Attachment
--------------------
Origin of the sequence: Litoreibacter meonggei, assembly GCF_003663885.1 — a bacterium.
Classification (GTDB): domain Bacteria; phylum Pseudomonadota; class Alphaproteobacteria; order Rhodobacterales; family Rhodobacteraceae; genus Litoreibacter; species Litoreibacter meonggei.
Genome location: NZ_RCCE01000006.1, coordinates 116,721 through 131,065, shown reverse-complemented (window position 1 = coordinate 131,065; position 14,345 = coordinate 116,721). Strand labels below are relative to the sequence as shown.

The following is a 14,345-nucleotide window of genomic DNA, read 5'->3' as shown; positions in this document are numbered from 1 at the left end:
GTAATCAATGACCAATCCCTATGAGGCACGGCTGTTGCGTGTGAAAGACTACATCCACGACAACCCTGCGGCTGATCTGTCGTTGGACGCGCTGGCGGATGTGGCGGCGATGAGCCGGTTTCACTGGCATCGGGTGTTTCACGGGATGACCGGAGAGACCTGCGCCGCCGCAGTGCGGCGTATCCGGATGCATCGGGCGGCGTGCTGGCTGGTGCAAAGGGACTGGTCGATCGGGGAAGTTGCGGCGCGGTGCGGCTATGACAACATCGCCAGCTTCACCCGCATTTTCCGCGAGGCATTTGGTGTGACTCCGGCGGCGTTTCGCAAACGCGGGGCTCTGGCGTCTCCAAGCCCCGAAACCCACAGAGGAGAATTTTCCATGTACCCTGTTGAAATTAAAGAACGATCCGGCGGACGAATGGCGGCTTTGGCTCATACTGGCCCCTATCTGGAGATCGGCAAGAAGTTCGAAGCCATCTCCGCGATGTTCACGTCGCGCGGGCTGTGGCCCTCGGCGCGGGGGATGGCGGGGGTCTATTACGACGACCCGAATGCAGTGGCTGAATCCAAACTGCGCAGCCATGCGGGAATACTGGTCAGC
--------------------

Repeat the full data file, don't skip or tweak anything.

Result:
Origin of the sequence: Litoreibacter meonggei, assembly GCF_003663885.1 — a bacterium.
Classification (GTDB): domain Bacteria; phylum Pseudomonadota; class Alphaproteobacteria; order Rhodobacterales; family Rhodobacteraceae; genus Litoreibacter; species Litoreibacter meonggei.
Genome location: NZ_RCCE01000006.1, coordinates 116,721 through 131,065, shown reverse-complemented (window position 1 = coordinate 131,065; position 14,345 = coordinate 116,721). Strand labels below are relative to the sequence as shown.

The following is a 14,345-nucleotide window of genomic DNA, read 5'->3' as shown; positions in this document are numbered from 1 at the left end:
GTAATCAATGACCAATCCCTATGAGGCACGGCTGTTGCGTGTGAAAGACTACATCCACGACAACCCTGCGGCTGATCTGTCGTTGGACGCGCTGGCGGATGTGGCGGCGATGAGCCGGTTTCACTGGCATCGGGTGTTTCACGGGATGACCGGAGAGACCTGCGCCGCCGCAGTGCGGCGTATCCGGATGCATCGGGCGGCGTGCTGGCTGGTGCAAAGGGACTGGTCGATCGGGGAAGTTGCGGCGCGGTGCGGCTATGACAACATCGCCAGCTTCACCCGCATTTTCCGCGAGGCATTTGGTGTGACTCCGGCGGCGTTTCGCAAACGCGGGGCTCTGGCGTCTCCAAGCCCCGAAACCCACAGAGGAGAATTTTCCATGTACCCTGTTGAAATTAAAGAACGATCCGGCGGACGAATGGCGGCTTTGGCTCATACTGGCCCCTATCTGGAGATCGGCAAGAAGTTCGAAGCCATCTCCGCGATGTTCACGTCGCGCGGGCTGTGGCCCTCGGCGCGGGGGATGGCGGGGGTCTATTACGACGACCCGAATGCAGTGGCTGAATCCAAACTGCGCAGCCATGCGGGAATACTGGTCAGC